Psychiatrists can surely explain the German love affair with fireworks. Uneducated and prejudiced people would probably point to the legacy of Adolph, but I doubt this is the case. Being buttoned-up, disciplined, and boring all year, they need an outlet to blow off steam. Or, rather, blow up something. They do this with fireworks on New Year’s Eve, the only time fireworks are permitted.
Germans spend around 140 million euros on fireworks. As with religion, children learn about fireworks from their parents, so the traditions is firmly entrenched. No politician would think of outlawing the “fun”. Besides, they cash in on taxes from sales of explosives.
Every grocery store sells them, as shown in the two-page advertisements of one chain. At midnight—often before for eager children and childish adults—the air is filled with the sound exploding black powder. From outer space, this small bit of the Earth’s surface must look like the inside of a disco or a fireworks factory experiencing an accident.
This brings us to the much-anticipated Word of the Day: Feinstaub. That is what Germans worry about as much as people used to worry about nuclear war. All motor vehicles (except Tesla) and especially diesel-powered vehicles emit particles. Germany has strict standards and many cities prohibit cars and trucks with older engines. Of course, the government looks the other way, when automobile manufactures cheat on the numbers, but they must protect jobs in the auto industry.
Anyway, Germans are less worried about particles emitted on New Year’s Eve, even if the number is surprisingly high. An estimated 5000 tons are emitted into the German atmosphere on one evening, which is about 17% of total emissions of all motor vehicles in a year. No one complains. This is what Germans call freedom. American might have guns; Germans have fireworks once a year.
Men are afraid that women will laugh at them,
whereas women are afraid that men will kill them.
“I do feel a responsibility to society because of going into print: a writer has the duty to be good, not lousy; true, not false; lively, not dull; accurate, not full of error. He should tend to lift people up, not lower them down. Writers do not merely reflect and interpret life, they inform and shape life.”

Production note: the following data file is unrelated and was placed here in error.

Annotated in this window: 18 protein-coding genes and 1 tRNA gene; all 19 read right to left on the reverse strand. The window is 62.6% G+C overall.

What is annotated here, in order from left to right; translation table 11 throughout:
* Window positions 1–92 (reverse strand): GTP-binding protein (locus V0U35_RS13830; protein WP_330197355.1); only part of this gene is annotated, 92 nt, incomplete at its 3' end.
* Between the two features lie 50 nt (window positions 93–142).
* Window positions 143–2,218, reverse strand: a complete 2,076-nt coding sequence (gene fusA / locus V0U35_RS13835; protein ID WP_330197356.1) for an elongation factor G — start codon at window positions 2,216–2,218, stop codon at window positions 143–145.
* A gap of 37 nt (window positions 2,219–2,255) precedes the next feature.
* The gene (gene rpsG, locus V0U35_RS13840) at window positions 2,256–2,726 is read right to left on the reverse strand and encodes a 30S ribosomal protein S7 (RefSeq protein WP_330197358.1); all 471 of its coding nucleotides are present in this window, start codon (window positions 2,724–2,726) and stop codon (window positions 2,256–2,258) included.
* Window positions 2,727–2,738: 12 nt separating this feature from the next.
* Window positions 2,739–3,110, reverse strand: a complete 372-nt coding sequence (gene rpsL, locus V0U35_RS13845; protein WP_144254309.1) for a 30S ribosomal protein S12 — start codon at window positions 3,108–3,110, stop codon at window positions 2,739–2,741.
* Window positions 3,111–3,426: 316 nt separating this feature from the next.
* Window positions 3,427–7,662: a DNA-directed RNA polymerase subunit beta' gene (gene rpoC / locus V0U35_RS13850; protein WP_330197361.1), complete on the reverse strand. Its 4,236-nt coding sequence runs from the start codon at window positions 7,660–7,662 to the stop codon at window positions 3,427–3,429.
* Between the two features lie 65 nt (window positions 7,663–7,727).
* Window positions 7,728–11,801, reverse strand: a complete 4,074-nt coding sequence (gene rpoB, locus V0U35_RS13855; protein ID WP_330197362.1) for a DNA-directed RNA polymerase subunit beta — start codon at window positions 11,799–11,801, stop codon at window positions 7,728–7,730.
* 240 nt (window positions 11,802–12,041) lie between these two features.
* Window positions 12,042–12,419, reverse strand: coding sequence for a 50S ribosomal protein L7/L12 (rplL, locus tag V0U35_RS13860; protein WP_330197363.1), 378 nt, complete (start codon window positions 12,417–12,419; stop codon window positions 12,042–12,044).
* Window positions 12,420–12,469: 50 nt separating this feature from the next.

You would never know, without the help of a calendar, that the days are inexorably becoming longer. A week has passed since the winter solstice, so we are already marching towards summer. Of course, the folk living in Erie, Pennsylvania, might not have noticed or might not believe you, if you mentioned this fact in passing.
Despite little to no visible evidence, just the thought of longer days makes one hopeful. Long hours of darkness are less depressing, albeit inclement weather adds to the sense of doom. At least we have television and internet to offer visuals of beaches and sunshine. On top of these can be layered memories or imagined scenes. A good novel lets one wander the world to better, more-interesting places, where the sun always shines.
Anyone that reads my garbage will know that I have a love-hate relationship with England or “Great” Britain or “United” Kingdom or whatever these insignificant islands want to label themselves or be labeled. I am happy that I am not a citizen; not capable of or willing to bow down to the puppets known as the “royal family”, I would become join with anyone fomenting revolution.
That said, English/UK/GB news can be entertaining, especially coverage of and effervescing over “royals” and aristocrats.
The latest bit to cause chuckles is the pending addition of an American babe. People—especially media owners and knick-knack producers—are experiencing wetness in critical locations whenever the name is mentioned or photo seen. Of major significance is that the “queen” is not only speaking to said interloper, but has also sanctioned a marriage. Where else is a grandmother’s permission needed to marry. Discussions/speculation about the appropriate title are raging, with speculation rife in all media. The queen’s visit to church is always closely watched, to see who goes with her and what everyone wears. Because the newly was present, the level of excitement was off the chart. The biggest feature was the “first curtsy” to the queen. Although an actress, she must have not learned her pose, because the papers were full of rhetorical questions, such as “was the curtsy correct?” What a silly word and a even sillier gesture. In what century do we live? Perhaps you will now understand the urge to revolt…
The word is zwei, which means 2. Anyone having seen an old WW2 film might recall scenes of German soldiers marching prisoners, call “Eins, zwei; eins, zwei; eins, zwei”.
As with most numbers, this one is useful, even if what it is modifying might not be clear. Today is Zweite Weihnachten or Second Christmas Day, aka Boxing Day in England. Although I have lived here many years, I do not understand the meaning of or need for a second Christmas Day. Nor do I understand Boxing Day. Of course, I have never asked, but that is beside the point.
For those that work, I suppose that it is nice to have an additional holiday. For me, it is merely another day of sloth. The English, always wont to copy Americans, have sporting matches and huge sales on this day. Germans, being German, legislate strict closure of businesses and schedule no games.
Creativity is allowing yourself to make mistakes. Art is knowing which ones to keep.
Prior to writing novels, the author enjoyed a multifaceted career: from decorated combat aviator to advertising professional to global communications director of a major consumer brand. He has traveled the world and met sports, film and television stars, political leaders, and royalty. He graduated from Middlebury College, is married, lives in Germany, and has two grown children.